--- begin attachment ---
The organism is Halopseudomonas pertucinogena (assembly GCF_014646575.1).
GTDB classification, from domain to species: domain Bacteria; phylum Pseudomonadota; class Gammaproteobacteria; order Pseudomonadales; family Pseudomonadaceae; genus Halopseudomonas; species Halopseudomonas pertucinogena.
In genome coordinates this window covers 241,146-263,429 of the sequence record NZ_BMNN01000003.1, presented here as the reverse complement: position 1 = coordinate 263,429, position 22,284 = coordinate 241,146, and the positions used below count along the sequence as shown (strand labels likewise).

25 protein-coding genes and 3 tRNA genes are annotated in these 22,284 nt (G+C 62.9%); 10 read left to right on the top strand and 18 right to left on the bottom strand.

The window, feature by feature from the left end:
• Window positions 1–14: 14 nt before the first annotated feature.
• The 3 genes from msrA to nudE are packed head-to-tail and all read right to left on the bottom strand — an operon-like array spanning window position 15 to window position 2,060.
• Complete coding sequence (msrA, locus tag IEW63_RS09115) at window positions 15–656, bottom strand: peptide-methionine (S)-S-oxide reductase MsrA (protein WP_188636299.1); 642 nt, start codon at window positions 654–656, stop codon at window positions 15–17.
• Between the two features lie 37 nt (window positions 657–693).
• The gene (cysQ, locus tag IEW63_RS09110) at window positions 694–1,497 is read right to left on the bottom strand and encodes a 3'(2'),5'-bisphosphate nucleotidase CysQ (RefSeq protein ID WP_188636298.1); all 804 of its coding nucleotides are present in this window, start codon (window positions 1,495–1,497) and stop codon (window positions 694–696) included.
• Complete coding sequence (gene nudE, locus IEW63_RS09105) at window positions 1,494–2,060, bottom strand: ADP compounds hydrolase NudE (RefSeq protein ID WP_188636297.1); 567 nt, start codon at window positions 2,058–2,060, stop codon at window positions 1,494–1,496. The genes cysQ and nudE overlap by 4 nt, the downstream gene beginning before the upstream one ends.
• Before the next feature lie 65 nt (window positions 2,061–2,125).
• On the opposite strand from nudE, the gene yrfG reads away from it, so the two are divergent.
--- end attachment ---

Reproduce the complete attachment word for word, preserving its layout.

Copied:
The organism is Halopseudomonas pertucinogena (assembly GCF_014646575.1).
GTDB classification, from domain to species: domain Bacteria; phylum Pseudomonadota; class Gammaproteobacteria; order Pseudomonadales; family Pseudomonadaceae; genus Halopseudomonas; species Halopseudomonas pertucinogena.
In genome coordinates this window covers 241,146-263,429 of the sequence record NZ_BMNN01000003.1, presented here as the reverse complement: position 1 = coordinate 263,429, position 22,284 = coordinate 241,146, and the positions used below count along the sequence as shown (strand labels likewise).

25 protein-coding genes and 3 tRNA genes are annotated in these 22,284 nt (G+C 62.9%); 10 read left to right on the top strand and 18 right to left on the bottom strand.

The window, feature by feature from the left end:
• Window positions 1–14: 14 nt before the first annotated feature.
• The 3 genes from msrA to nudE are packed head-to-tail and all read right to left on the bottom strand — an operon-like array spanning window position 15 to window position 2,060.
• Complete coding sequence (msrA, locus tag IEW63_RS09115) at window positions 15–656, bottom strand: peptide-methionine (S)-S-oxide reductase MsrA (protein WP_188636299.1); 642 nt, start codon at window positions 654–656, stop codon at window positions 15–17.
• Between the two features lie 37 nt (window positions 657–693).
• The gene (cysQ, locus tag IEW63_RS09110) at window positions 694–1,497 is read right to left on the bottom strand and encodes a 3'(2'),5'-bisphosphate nucleotidase CysQ (RefSeq protein ID WP_188636298.1); all 804 of its coding nucleotides are present in this window, start codon (window positions 1,495–1,497) and stop codon (window positions 694–696) included.
• Complete coding sequence (gene nudE, locus IEW63_RS09105) at window positions 1,494–2,060, bottom strand: ADP compounds hydrolase NudE (RefSeq protein ID WP_188636297.1); 567 nt, start codon at window positions 2,058–2,060, stop codon at window positions 1,494–1,496. The genes cysQ and nudE overlap by 4 nt, the downstream gene beginning before the upstream one ends.
• Before the next feature lie 65 nt (window positions 2,061–2,125).
• On the opposite strand from nudE, the gene yrfG reads away from it, so the two are divergent.